The strangest thing about this whole situation is, I was sure that wasn't even in the Bible. So I ran, got my Bible and flipped to Genesis and, to my surprise, I was right. The last instance of specifically stating what happened in each of the first seven days of Earth is Genesis 2:2(or maybe 2:3 but I don't think that quite counts)whin it says God rested on the seventh day. In Genesis 2:19-20 there's no "and the evening and the morning was the sixth day" or "and that was all before God rested" or "Adam's a speed-namer". . .at least not in the KJV. What it does say is:

"19 And out of the ground the Lord God formed every Beast of the field, and every fowl of the air; and brought them unto Adam to see what he would call them: and whatsoever Adam called every living creature, that was the name thereof.

20 And Adam gave names to all cattle, and to every beast of the field; but for Adam there was not found a help meet for him."

Maybe I'm blind--to certain words--or maybe I'm loopy or something but I don't see any one-day indicators; and trust me, upon seeing your claims I read that section quite a few tomes to try and make sure I didn't miss it. It seems to me like it could have been years before he finished or it could have been years afterward before God decided it was time to tear his rib out. (from my personal experience it seems as though God likes to make people wait. . .but I could be the only one. . .but then again he did make Adam wait five whole days to even exist)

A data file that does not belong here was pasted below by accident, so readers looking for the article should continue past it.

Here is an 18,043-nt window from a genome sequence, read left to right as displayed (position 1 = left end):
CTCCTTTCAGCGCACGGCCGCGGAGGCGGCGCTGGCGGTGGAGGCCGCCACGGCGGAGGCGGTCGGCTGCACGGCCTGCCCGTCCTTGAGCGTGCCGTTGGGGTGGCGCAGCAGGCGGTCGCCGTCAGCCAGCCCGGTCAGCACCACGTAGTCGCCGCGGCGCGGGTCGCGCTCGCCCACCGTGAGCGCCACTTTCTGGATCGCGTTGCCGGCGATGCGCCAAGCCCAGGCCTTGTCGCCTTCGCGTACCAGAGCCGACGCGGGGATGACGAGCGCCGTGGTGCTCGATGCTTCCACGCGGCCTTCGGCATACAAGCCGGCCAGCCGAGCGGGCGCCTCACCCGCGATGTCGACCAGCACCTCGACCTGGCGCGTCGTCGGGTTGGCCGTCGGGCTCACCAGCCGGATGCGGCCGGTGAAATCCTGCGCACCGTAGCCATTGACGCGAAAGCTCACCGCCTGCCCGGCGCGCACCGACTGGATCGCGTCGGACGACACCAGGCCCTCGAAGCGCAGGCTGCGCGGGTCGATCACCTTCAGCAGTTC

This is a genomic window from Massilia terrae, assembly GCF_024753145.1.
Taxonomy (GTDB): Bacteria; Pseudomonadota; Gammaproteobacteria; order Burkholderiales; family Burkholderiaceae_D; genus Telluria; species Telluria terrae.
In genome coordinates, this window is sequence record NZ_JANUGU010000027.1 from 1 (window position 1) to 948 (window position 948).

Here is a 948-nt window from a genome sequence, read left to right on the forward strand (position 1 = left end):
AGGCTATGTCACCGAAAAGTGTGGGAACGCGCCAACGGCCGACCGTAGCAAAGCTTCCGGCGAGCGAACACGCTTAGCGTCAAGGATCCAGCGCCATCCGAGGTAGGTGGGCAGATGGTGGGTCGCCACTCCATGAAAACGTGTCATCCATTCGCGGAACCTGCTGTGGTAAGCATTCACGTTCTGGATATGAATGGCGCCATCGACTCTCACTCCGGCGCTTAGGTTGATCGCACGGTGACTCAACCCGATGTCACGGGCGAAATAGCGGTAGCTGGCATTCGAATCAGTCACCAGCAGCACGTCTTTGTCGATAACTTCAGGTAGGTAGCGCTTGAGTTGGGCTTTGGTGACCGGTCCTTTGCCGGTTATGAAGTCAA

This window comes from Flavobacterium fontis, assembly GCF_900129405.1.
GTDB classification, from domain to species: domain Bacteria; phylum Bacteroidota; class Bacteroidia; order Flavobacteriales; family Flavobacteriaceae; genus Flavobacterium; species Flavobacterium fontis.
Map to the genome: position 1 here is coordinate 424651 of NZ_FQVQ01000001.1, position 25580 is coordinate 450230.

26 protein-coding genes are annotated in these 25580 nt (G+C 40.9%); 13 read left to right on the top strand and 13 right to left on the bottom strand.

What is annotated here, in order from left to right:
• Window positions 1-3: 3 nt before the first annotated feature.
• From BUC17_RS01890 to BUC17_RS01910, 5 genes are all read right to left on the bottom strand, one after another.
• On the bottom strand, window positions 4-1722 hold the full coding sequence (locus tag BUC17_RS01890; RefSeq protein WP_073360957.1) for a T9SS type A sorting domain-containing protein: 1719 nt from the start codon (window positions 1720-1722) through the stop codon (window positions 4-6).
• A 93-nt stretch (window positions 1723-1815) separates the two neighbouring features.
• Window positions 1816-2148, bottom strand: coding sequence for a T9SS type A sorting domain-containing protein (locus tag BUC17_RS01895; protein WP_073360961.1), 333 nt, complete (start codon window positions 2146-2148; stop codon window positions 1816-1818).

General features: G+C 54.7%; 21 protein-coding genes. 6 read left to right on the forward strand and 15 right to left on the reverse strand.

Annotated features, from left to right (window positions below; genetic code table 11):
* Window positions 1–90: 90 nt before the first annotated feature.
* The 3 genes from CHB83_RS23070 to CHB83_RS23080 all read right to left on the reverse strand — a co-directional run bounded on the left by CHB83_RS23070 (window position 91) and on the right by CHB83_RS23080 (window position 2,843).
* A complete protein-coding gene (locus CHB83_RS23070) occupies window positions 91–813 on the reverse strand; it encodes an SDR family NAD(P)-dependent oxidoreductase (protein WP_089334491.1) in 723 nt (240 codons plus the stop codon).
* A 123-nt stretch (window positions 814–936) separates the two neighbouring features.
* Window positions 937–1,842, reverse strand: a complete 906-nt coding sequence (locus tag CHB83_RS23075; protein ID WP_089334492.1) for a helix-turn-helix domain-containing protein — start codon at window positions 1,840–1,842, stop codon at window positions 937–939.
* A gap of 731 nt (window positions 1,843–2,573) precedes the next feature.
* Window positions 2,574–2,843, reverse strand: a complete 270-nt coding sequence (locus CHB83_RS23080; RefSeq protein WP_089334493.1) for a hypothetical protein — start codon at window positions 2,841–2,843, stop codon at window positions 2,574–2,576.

Right now I'm hecka curious as to where so many people got the idea that it only took a day. I'm not saying it's not possible, (anything's possible with God, right?) I just don't see a reason to think it actually happened. Maybe you can help me out if I missed it.

January 25, 2008 8:04 AM  
Blogger Jason said...

thegeckosspleen,

Thanks for your comments. The 'one-day indicator' is in Genesis 1. God made birds and aquatic life on Day 5 and land animals and man on Day 6. Since Eve was also created on Day 6, the naming must have occurred on Day 6, prior to her being created.

January 25, 2008 8:20 AM  
Blogger Jason said...

Mark,

Is it possible that the name [8034] refers to Adams deciding personality traits for the beasts and not the traditional cow, chicken, pig...

That's a fair observation and while it certainly is possible, I'm still apt to side with a literal naming due to the fact the same Hebrew word (shem) is used earlier in this chapter in the naming of the rivers. It's also used in Genesis 3:20 ("...called her name Eve...") and Genesis 5:2 ("...called their name Adam..."). In other words, the main players in this chapter are given real names, not a personality trait.